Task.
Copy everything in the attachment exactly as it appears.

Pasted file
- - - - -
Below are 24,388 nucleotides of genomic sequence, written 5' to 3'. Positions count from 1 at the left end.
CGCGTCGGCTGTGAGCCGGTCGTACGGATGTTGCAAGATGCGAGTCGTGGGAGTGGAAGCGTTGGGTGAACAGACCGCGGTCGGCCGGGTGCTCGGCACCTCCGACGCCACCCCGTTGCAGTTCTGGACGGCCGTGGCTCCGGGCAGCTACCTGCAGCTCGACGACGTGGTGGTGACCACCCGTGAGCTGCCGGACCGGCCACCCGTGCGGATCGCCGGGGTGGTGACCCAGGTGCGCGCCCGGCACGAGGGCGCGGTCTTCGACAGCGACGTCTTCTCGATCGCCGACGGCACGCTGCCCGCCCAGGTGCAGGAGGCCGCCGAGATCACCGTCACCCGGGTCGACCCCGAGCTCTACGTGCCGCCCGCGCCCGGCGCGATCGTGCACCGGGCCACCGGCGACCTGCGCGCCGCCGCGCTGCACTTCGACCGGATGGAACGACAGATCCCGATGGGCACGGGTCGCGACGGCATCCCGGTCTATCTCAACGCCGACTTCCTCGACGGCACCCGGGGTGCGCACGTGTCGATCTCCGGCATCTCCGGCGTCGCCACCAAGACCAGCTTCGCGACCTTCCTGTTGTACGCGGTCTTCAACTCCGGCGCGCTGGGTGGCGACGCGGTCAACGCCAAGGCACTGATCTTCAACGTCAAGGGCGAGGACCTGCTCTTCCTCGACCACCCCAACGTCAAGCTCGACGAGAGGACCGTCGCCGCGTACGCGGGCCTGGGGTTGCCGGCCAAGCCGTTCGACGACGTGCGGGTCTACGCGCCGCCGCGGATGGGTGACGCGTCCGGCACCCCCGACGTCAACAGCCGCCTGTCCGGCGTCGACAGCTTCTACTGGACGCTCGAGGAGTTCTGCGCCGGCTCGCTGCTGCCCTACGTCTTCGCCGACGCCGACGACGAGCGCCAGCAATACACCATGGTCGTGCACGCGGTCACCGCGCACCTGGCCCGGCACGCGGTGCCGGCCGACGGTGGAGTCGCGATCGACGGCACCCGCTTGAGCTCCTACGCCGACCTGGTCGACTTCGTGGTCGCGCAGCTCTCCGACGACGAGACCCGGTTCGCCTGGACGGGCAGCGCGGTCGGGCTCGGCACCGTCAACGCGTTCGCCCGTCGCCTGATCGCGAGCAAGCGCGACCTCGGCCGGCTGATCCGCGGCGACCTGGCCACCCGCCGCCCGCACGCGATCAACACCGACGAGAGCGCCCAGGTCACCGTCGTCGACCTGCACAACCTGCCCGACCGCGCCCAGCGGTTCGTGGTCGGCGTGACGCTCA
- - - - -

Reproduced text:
Below are 24,388 nucleotides of genomic sequence, written 5' to 3'. Positions count from 1 at the left end.
CGCGTCGGCTGTGAGCCGGTCGTACGGATGTTGCAAGATGCGAGTCGTGGGAGTGGAAGCGTTGGGTGAACAGACCGCGGTCGGCCGGGTGCTCGGCACCTCCGACGCCACCCCGTTGCAGTTCTGGACGGCCGTGGCTCCGGGCAGCTACCTGCAGCTCGACGACGTGGTGGTGACCACCCGTGAGCTGCCGGACCGGCCACCCGTGCGGATCGCCGGGGTGGTGACCCAGGTGCGCGCCCGGCACGAGGGCGCGGTCTTCGACAGCGACGTCTTCTCGATCGCCGACGGCACGCTGCCCGCCCAGGTGCAGGAGGCCGCCGAGATCACCGTCACCCGGGTCGACCCCGAGCTCTACGTGCCGCCCGCGCCCGGCGCGATCGTGCACCGGGCCACCGGCGACCTGCGCGCCGCCGCGCTGCACTTCGACCGGATGGAACGACAGATCCCGATGGGCACGGGTCGCGACGGCATCCCGGTCTATCTCAACGCCGACTTCCTCGACGGCACCCGGGGTGCGCACGTGTCGATCTCCGGCATCTCCGGCGTCGCCACCAAGACCAGCTTCGCGACCTTCCTGTTGTACGCGGTCTTCAACTCCGGCGCGCTGGGTGGCGACGCGGTCAACGCCAAGGCACTGATCTTCAACGTCAAGGGCGAGGACCTGCTCTTCCTCGACCACCCCAACGTCAAGCTCGACGAGAGGACCGTCGCCGCGTACGCGGGCCTGGGGTTGCCGGCCAAGCCGTTCGACGACGTGCGGGTCTACGCGCCGCCGCGGATGGGTGACGCGTCCGGCACCCCCGACGTCAACAGCCGCCTGTCCGGCGTCGACAGCTTCTACTGGACGCTCGAGGAGTTCTGCGCCGGCTCGCTGCTGCCCTACGTCTTCGCCGACGCCGACGACGAGCGCCAGCAATACACCATGGTCGTGCACGCGGTCACCGCGCACCTGGCCCGGCACGCGGTGCCGGCCGACGGTGGAGTCGCGATCGACGGCACCCGCTTGAGCTCCTACGCCGACCTGGTCGACTTCGTGGTCGCGCAGCTCTCCGACGACGAGACCCGGTTCGCCTGGACGGGCAGCGCGGTCGGGCTCGGCACCGTCAACGCGTTCGCCCGTCGCCTGATCGCGAGCAAGCGCGACCTCGGCCGGCTGATCCGCGGCGACCTGGCCACCCGCCGCCCGCACGCGATCAACACCGACGAGAGCGCCCAGGTCACCGTCGTCGACCTGCACAACCTGCCCGACCGCGCCCAGCGGTTCGTGGTCGGCGTGACGCTCA